The other major performer on this list has been Delphi Automotive (NYSE: DLPH), one of the largest auto parts companies in the world. Historically, Delphi’s largest purchaser has been General Motors, which accounted for one-fifth of auto parts sales last year. Despite generally slow economic growth, the outlook for this industry is bullish, as vehicle production in the U.S. and abroad has grown steadily since the recession. Interestingly, the average American’s vehicle age is currently around 11 years old, which is a record. As a greater number of consumers trade in their beaters for newer cars, manufacturers like Delphi will likely benefit. Currently, shares of DLPH are trading below their historical P/E and P/CF averages, despite double-digit growth in annual earnings and cash flows in 2011. In the first quarter, Delphi beat the Street’s earnings estimates, reporting an EPS of $1.04, up 150 percent from Q1 of 2011.
While these particular stocks are loved by some of the world’s most successful hedge fund managers, this hypothetical ETF is not an end-all-be-all investment catalogue. Individual investors would be wise to use this list as a starting point for their own research. For those interested in more trading ideas in a rocky market environment, check out WealthLift INSIDER today.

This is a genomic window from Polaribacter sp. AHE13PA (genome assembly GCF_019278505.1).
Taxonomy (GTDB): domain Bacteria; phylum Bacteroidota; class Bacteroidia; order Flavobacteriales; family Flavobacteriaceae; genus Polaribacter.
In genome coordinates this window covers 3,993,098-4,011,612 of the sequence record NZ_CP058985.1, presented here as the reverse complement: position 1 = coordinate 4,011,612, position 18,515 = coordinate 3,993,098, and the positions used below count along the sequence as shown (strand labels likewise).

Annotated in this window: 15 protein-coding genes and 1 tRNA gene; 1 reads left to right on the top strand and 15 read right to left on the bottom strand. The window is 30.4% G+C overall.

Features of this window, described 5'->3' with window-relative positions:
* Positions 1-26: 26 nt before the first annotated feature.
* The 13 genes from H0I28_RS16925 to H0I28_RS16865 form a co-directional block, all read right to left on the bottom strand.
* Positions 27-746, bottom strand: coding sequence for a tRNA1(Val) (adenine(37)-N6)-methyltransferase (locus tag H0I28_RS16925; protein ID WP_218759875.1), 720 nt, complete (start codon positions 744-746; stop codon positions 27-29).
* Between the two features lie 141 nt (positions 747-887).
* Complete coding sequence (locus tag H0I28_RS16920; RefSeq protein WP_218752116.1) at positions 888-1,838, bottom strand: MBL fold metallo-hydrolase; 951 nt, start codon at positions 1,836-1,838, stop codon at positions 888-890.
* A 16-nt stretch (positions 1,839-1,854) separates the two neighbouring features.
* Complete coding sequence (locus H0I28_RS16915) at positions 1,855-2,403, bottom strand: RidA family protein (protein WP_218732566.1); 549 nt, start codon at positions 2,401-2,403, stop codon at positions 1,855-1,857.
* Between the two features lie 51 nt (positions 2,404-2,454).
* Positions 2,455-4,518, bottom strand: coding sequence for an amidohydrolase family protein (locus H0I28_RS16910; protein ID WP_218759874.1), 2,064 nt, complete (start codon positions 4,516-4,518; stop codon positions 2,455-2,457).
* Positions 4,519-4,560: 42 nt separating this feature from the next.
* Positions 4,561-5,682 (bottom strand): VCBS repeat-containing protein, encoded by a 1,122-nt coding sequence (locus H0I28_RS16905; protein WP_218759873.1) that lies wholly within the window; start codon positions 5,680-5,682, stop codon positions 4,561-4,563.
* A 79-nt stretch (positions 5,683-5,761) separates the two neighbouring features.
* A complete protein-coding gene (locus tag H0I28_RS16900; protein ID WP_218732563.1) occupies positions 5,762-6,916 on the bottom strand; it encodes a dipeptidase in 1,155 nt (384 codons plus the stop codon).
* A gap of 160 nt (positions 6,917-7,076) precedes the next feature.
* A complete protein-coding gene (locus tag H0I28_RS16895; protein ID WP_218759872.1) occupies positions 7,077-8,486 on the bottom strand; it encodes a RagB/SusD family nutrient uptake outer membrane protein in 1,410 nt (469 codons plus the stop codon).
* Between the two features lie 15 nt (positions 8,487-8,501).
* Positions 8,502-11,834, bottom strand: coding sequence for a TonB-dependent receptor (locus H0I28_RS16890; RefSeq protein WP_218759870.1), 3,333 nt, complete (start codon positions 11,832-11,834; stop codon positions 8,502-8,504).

Fool blogger Jake Mann does not own shares in any of the companies mentioned above. The Motley Fool owns shares of Apple and The Coca-Cola Company. Motley Fool newsletter services recommend American International Group, Apple, and The Coca-Cola Company. Try any of our Foolish newsletter services free for 30 days. We Fools may not all hold the same opinions, but we all believe that considering a diverse range of insights makes us better investors. The Motley Fool has a disclosure policy.If you have questions about this post or the Fool’s blog network, click here for information.